Posted on 2013.10.25
This is a question I often run into when discussing sustainability with companies or individuals concerned with their environmental impact.
“We can just measure how much energy we save, or track how much waste we divert” is often one of their follow-up statements when discussing carbon management. They’re certainly not wrong – you absolutely can track those details… But why not measure the traditional environmental metrics, be it energy or waste diversion, and link it with something real – something we can understand.
At the end of the day, what does a savings of 100,000 kilowatt hours over the course of a year really mean? What is the actual benefit of diverting 3 tonnes of waste from your community’s landfill? Well… it’s good, right?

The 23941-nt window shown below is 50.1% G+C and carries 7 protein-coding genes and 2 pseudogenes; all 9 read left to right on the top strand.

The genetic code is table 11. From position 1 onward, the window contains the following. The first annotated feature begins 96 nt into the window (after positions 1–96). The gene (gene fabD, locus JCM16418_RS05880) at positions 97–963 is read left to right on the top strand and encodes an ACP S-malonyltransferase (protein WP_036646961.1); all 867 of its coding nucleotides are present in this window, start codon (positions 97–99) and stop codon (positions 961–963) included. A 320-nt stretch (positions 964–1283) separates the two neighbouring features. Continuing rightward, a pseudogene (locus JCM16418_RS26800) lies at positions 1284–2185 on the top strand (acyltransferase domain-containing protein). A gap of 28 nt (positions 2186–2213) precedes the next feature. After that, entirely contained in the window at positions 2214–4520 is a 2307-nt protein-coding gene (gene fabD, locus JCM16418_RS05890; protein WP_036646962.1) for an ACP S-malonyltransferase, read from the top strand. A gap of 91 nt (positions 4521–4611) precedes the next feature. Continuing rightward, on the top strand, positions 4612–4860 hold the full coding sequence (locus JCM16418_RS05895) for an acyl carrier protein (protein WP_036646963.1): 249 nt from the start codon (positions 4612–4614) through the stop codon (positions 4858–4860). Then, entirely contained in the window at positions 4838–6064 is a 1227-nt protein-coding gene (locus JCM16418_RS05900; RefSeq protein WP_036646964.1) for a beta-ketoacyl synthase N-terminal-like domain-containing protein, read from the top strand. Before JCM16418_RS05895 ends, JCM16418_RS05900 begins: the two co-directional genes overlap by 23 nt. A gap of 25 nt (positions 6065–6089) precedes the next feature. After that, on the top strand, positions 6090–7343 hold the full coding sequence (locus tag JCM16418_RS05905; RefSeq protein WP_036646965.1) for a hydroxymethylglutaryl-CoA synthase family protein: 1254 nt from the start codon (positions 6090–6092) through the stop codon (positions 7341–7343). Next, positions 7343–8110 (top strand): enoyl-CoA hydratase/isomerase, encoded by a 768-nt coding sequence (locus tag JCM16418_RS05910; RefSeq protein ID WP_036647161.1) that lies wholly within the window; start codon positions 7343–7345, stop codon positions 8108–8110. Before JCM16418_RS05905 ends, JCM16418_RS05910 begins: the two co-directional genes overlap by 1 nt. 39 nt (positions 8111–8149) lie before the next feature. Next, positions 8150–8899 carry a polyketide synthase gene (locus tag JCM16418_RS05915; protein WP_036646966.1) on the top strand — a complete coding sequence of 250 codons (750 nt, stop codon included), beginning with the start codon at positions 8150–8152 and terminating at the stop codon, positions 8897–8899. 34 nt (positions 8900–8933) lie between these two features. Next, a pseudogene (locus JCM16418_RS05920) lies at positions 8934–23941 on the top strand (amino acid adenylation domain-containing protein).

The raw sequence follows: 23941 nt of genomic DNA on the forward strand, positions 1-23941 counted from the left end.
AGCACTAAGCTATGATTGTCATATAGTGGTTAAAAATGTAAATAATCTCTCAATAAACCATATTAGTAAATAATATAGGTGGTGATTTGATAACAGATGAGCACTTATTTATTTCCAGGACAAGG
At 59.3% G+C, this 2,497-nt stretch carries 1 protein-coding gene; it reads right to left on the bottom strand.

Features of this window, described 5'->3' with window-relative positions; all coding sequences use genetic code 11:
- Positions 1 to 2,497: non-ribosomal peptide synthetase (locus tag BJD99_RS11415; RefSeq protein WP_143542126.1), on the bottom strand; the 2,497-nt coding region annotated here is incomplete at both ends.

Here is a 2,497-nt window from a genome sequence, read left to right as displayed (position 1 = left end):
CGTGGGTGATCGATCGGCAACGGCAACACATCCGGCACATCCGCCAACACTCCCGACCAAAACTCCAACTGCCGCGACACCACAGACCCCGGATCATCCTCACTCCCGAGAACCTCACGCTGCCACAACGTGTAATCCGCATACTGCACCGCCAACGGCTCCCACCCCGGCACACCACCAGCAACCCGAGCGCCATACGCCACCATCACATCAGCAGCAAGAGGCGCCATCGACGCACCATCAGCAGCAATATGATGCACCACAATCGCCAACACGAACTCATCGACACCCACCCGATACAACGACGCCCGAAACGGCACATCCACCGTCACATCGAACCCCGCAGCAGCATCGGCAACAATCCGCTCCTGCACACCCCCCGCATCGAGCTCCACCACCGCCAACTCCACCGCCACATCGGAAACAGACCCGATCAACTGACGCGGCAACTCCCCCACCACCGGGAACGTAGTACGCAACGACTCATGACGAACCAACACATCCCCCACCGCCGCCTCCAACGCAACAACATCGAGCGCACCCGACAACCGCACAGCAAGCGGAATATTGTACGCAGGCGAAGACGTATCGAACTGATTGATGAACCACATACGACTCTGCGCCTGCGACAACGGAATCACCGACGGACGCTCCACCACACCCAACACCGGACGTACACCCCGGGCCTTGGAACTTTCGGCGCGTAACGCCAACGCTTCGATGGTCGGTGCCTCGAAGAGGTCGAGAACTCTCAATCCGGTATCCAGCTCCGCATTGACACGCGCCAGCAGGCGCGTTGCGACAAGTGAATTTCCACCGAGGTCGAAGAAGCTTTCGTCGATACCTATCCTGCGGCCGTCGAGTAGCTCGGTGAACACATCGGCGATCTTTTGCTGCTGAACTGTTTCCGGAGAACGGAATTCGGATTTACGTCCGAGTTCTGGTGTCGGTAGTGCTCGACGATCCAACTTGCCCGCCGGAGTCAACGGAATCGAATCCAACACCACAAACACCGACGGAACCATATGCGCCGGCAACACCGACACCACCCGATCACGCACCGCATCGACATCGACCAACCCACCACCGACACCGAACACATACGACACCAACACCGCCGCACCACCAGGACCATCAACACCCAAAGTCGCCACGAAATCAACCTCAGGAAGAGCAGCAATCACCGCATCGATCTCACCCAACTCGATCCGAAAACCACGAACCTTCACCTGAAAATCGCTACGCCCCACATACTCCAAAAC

Of course it’s good, and I would say it’s even great. But that’s all we can conclude without attaching carbon to the traditional metrics we’ve become far too familiar with. Wouldn’t you rather know what the saving 100,000 kilowatt hours means relative to driving a car or heating your home? Wouldn’t you rather communicate to your clients and business partners the real reductions you’re making in a way that they can understand?
“The energy efficiency project at our headquarters in Halifax reduced our electricity demand by 100,000 kWh.”
“The energy efficiency project at our headquarters in Halifax reduced our electricity demand by 100,000 kWh. This reduction reduced our company’s carbon footprint by more than 70 tonnes of CO2-equivalents. That reduction is equal to taking 15 cars off the road for an entire year.”
Ask yourself what the more appealing statement is to your stakeholders.
Give these points some thought, and how they relate to your own sustainability plan. Maybe the question will quickly become, “why aren’t we measuring carbon?